do you want to make a difference? Why a career in adult social services might be the answer
This year has given all of us the opportunity to reflect on what we do for the job – and for many, that could mean looking for a more exciting or rewarding career.
With thousands of health-related job opportunities, why not take on your next role in adult welfare?
THERE IS NOTHING BETTER THAN KNOWING YOU MADE A DIFFERENCE
For Maisie, 20, helping elderly customers in the retail business was never enough, but it was a great stepping stone to her first job in adult welfare.
“I was always criticized for discussing too long,” explains Maisie, who converted at the age of 18.
Maisie, 20, says “There’s nothing better than going to sleep knowing you’ve made a difference”
“It made me want to help on a more personal level, so I started looking for adult welfare roles.”
Maisie took the time from her bachelor’s degree to complete a four-day course that set her on the right track for a caregiver role, providing home care in the community for people over 60.
She explains, “I had transferable skills like problem solving and clear communication, but in terms of care, I was starting from scratch. The training was short but exciting, and now I’m doing what I love! ‘
Day-to-day, Maisie can help prepare meals, help people get dressed, or just share a cup of tea and chat, which means no two days are ever the same.
“You never really know what to expect,” Maisie says. “It’s not always the easiest job – some days it’s tough and emotionally draining, but I get so much out of it. You always learn from the people you meet because they are so much wiser than us.
“In return, you have to be a nice, trustworthy person to do this job. After all, you go to people’s homes. I would always like my grandparents to be treated well, so I try to devote 100% to everything, even making a sandwich! And even though we are wearing masks now, you can tell we are smiling.
“There’s nothing better than going to sleep knowing you’ve made a difference. It is such a rewarding job.
IT IS TOO MUCH REWARD TO CONTRIBUTE TO SOCIETY
After being laid off from an office job in March, Rosie, 25, successfully transitioned into a more “diverse and fulfilling” home care assistant position.
“I haven’t looked back,” says Rosie, who has spent the past nine years working for a double-glazing company. “I never felt passionate or proud of my work; I didn’t feel like I was really making a difference in the world.
“When Covid-19 hit, it got me thinking about doing something more varied, and I found out that there were a lot of vacancies in social services.”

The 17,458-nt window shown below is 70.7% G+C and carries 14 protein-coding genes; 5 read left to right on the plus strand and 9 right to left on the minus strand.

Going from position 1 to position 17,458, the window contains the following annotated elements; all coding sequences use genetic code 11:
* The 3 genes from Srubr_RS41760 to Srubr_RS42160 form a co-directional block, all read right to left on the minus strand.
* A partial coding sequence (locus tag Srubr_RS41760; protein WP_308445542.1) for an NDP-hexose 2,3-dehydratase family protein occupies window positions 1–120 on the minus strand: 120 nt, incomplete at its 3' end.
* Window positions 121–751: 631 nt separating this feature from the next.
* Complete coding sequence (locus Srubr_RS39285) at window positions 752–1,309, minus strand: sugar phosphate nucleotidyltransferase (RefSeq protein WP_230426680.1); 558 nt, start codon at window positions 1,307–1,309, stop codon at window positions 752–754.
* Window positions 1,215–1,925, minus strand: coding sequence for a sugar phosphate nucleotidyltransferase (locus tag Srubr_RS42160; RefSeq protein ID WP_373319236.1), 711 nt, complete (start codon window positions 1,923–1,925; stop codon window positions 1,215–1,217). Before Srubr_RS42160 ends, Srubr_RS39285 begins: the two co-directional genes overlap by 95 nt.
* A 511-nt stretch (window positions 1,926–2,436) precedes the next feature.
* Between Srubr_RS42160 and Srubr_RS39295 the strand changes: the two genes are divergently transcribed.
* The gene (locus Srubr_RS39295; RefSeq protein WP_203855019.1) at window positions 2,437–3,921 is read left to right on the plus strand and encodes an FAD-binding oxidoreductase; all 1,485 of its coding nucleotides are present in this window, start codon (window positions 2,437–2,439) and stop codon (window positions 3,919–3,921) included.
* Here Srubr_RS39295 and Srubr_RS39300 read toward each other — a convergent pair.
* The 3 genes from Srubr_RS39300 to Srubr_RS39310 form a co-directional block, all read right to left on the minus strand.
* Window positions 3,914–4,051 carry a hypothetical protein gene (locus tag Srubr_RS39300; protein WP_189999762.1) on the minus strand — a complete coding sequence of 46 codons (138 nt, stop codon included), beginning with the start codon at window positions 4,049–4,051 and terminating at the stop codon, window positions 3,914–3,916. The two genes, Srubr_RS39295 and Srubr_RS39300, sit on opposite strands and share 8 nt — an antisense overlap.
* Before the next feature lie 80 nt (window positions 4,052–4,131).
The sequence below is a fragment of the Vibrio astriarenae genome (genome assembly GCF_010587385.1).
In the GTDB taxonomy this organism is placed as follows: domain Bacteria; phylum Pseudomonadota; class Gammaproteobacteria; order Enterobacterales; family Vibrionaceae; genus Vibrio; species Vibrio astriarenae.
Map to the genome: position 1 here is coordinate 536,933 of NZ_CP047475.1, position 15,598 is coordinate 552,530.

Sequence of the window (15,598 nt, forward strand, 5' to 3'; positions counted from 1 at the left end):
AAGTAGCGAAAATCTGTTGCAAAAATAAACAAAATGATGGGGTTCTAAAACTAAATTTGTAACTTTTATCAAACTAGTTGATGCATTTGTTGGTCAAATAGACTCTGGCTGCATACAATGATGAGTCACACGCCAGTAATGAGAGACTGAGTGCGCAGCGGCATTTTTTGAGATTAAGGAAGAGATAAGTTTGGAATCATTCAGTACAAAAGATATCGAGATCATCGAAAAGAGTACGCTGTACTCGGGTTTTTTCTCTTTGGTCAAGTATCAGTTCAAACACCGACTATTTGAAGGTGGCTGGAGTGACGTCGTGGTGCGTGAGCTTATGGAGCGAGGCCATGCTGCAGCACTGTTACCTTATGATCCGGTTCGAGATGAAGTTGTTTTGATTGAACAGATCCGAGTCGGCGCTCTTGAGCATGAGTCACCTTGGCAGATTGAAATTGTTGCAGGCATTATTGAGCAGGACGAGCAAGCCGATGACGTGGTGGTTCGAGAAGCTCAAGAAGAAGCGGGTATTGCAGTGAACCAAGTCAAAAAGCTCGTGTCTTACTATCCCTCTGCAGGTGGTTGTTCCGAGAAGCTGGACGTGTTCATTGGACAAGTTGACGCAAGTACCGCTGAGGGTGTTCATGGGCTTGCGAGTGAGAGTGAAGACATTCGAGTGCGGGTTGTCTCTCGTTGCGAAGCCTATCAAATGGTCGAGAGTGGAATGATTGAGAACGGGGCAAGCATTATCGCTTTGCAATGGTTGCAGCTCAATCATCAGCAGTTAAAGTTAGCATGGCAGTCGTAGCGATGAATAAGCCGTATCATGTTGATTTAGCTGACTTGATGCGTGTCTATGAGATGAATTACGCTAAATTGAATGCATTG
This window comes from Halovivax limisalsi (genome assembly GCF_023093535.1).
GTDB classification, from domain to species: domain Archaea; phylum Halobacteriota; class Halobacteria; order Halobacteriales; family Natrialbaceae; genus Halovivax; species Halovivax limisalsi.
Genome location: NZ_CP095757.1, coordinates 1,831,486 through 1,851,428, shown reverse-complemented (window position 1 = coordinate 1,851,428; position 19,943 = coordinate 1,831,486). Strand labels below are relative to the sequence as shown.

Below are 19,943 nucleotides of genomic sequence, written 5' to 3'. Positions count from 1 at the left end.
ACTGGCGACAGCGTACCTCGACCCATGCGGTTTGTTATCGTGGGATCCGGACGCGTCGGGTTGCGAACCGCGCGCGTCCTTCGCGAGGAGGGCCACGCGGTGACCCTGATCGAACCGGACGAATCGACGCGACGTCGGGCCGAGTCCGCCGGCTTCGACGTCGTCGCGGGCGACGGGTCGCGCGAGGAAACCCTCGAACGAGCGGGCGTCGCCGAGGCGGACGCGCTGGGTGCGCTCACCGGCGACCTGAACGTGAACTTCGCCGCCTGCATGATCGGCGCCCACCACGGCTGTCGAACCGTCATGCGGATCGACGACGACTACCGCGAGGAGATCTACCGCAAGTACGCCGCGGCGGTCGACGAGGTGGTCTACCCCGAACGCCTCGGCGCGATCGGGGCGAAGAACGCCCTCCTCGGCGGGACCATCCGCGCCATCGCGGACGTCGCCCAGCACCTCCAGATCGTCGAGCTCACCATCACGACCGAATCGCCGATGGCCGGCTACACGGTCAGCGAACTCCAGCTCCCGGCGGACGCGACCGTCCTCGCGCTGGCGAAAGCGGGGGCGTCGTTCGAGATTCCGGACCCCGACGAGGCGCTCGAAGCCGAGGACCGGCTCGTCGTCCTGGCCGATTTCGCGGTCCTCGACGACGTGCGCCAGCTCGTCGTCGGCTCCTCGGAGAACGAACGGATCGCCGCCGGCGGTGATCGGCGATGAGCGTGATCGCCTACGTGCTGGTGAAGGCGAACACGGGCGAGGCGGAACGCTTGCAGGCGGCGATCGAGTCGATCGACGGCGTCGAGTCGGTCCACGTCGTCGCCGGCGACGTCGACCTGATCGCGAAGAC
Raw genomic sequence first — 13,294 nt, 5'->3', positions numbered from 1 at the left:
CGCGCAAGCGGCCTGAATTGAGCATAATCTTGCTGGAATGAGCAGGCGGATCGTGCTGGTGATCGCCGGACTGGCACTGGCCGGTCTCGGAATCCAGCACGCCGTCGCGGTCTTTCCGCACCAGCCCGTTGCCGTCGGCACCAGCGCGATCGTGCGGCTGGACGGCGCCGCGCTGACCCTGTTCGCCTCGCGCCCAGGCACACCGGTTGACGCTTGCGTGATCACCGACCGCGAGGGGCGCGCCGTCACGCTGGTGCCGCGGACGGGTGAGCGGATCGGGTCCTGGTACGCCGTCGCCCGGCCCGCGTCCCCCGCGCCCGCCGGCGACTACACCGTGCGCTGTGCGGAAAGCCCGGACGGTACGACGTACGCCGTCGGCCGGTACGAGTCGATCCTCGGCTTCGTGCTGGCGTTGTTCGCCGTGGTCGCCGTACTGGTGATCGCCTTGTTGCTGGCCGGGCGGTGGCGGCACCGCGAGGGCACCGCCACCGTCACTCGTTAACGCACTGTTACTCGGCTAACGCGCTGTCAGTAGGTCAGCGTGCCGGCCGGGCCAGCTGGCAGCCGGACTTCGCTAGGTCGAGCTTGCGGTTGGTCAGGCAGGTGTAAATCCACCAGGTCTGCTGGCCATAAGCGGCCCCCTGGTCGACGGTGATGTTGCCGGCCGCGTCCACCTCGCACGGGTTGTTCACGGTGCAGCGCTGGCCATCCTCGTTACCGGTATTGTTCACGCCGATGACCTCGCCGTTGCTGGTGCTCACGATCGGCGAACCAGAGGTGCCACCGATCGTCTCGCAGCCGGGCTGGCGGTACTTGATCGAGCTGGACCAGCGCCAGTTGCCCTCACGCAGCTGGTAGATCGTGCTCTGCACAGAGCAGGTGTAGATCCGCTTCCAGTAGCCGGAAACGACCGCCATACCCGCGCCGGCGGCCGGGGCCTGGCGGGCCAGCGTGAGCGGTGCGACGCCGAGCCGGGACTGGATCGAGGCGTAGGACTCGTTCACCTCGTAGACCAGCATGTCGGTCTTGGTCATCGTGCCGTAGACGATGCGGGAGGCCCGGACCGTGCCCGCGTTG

In England there are 112,000 adult welfare places available at any one time. Rosie found a home care job in her area quickly and easily, with no need for qualifications.
Rosie, 25, says: “There are so many routes you can take – I have been offered so much training”
“There’s a lot of on-the-job training,” she says. “To overshadow his colleagues and learn from them. It helped me to be organized and efficient in my time management thanks to my previous position.
“One of the things I love the most is that there are so many roads you can follow. I really enjoy the care job, but I am excited to develop my clinical skills.
“Since I started, I’ve been offered so much funded training, including short courses in nutrition and infection control, as well as the opportunity to earn a nurse practitioner degree. I am currently taking a level 2 NVQ in health and social care – which I don’t have to pay for – alongside a level 3 access course so that I can go to college to study the nursing next year.
Five months after transforming her career, Rosie says she feels a lot more fulfilled by her role and would recommend it to anyone looking for a change in the wake of Covid-19.
She adds: “I really feel like I’m contributing to society, especially working in my local community. If you enjoy getting to know people and have a caring attitude, then care work would be perfect for. you.
TAKE YOUR FIRST STEP TO MAKE A DIFFERENCE
There are thousands of fulfilling and engaging jobs in the welfare sector, with many vacancies currently available.
Many require no minimum qualifications and provide on-the-job training.
Others pay you while you train.
This is UK government information for readers in England only